Hi everyone my name is Hannah and I'm a third year student studying Biomedical Science. I'll be starting my MSc in Data Science and Applied Analytics next year. Outside of university I've really enjoyed teaching myself to crochet over the…
Progress in studying is never linear, sometimes you’re super concentrated and walk away feeling extremely productive and positive, and other times you may be left feeling deflated and unsure. All of these are normal and not every study session is going to be a good one, however, one great way to overcome procrastination and feel more accomplished when revising, even if you’re struggling to concentrate, is by trialling different study techniques. Although they can vary per person, it’s a great idea to try different methods until you find one which suits you and maximises your productivity.
Find out what kind of learner you are
One of the first things to do is to find out what kind of learner you are, some people learn best by writing things down, listening to content or doing a task which incorporates the material. By finding out what kind of learner you are, you can then tailor your study technique to suit your style and ensure your studying time’s productivity is increased. You can find this out by doing a quick google search and online quiz!
The ‘Blurting’ Technique
A great memorisation technique is known as blurting. This is where you study the material, this can be by reading it, writing down key points, or watching a video which explains the topic, then you’ll cover up the content and write down as much as you can remember. Once you’ve written down as much as you can, go back over the content and fill in, in a different colour, either what you have forgotten, or things you have missed. Then repeat the process! Keep going until you have memorised everything you need to.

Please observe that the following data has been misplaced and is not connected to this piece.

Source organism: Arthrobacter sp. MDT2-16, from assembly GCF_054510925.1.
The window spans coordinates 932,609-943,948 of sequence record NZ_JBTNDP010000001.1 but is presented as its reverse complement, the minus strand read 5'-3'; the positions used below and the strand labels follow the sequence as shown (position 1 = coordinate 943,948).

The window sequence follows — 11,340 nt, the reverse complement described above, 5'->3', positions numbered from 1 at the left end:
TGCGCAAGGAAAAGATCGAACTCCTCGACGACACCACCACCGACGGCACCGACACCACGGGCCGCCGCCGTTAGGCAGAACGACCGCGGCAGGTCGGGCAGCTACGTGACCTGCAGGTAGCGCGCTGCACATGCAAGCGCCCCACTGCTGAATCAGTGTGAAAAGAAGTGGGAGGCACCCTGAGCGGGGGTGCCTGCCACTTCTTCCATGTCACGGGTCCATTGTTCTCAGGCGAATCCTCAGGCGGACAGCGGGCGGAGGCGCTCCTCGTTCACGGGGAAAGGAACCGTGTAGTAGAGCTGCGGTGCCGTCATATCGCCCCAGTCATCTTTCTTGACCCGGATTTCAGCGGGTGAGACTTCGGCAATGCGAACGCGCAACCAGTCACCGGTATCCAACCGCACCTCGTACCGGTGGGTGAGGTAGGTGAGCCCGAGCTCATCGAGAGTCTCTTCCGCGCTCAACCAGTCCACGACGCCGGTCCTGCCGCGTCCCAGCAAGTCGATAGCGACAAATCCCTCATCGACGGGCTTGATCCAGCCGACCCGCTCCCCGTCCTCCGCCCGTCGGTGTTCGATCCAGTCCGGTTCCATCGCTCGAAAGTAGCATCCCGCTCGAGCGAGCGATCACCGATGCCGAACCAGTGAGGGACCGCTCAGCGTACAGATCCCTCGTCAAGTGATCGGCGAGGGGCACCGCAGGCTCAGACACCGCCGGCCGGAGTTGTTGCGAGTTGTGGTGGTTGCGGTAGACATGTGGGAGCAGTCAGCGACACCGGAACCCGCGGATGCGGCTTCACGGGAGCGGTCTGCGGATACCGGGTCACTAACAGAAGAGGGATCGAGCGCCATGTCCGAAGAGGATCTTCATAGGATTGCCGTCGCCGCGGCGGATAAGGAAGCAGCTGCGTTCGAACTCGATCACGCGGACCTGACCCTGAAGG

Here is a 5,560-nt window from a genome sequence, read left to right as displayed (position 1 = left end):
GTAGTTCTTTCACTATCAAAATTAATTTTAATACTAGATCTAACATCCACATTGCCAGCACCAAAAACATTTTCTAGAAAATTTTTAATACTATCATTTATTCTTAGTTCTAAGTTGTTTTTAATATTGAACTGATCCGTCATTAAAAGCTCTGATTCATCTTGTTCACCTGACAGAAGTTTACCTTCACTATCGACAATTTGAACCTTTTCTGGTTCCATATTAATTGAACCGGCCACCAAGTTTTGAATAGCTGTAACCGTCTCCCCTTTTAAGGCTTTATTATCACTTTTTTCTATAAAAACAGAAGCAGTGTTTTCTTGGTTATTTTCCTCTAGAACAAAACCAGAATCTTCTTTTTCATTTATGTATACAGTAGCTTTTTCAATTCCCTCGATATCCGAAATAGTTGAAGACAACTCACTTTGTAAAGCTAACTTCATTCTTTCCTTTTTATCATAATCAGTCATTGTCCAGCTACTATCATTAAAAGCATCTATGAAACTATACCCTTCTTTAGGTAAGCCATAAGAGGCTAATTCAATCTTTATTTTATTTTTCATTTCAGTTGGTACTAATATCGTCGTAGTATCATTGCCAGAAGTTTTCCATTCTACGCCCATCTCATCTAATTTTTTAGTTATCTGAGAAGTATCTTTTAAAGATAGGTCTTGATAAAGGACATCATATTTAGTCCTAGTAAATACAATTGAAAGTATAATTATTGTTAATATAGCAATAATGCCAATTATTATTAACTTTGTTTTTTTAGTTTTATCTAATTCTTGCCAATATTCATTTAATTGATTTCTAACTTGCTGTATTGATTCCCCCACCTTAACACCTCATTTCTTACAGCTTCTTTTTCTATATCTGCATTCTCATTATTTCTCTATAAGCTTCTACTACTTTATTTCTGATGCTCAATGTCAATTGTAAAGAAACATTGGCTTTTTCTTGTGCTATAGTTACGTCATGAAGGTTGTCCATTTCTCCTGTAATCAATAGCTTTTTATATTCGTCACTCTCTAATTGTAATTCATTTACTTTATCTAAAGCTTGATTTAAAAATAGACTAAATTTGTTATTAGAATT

A great way to further improve this technique is to try to memorise small chunks of information or to give yourself a timer when trying to memorise the content. You may also find it easier to speak aloud, rather than writing down, what you remember and record yourself to listen back and see what you missed out. Additionally, it enables you to easily identify which areas you’re confident in and which you may need to go over again to properly understand. This method works as it makes use of active recall, which is regarded as one of the most efficient studying techniques!
Another method which incorporates active recall is by utilising flashcards, these have a question on one side relating to the content and the answer on the other. They can be written by hand or flashcard apps like Quizlet or Anki enable you to have a quick study session wherever you are. Simply test yourself using these flashcards and you’ll be well on your way to memorising the content! They’re great for quickly fitting in as you can go over them daily and gradually increase your knowledge, as well as highlighting areas you may need to go back over if you’re always struggling to remember the answer.
The Feynman Technique
Another technique, which works best for a topic that may be extremely difficult to wrap your head around and understand is known as the Feynman technique. This is an efficient way of quickly learning content by explaining it in plain and simple terms. First of all, read over your content and write its title at the top of some paper, next try to explain it as if you were teaching it to someone else in your own words. Once finished, review the content in your own words and identify the weaker or incorrect concepts.
This will then give you an idea of what to go back over to find out the correct answer. This can be repeated as many times as necessary and also works in short bursts for complex language. For example re-writing definitions in simpler terms.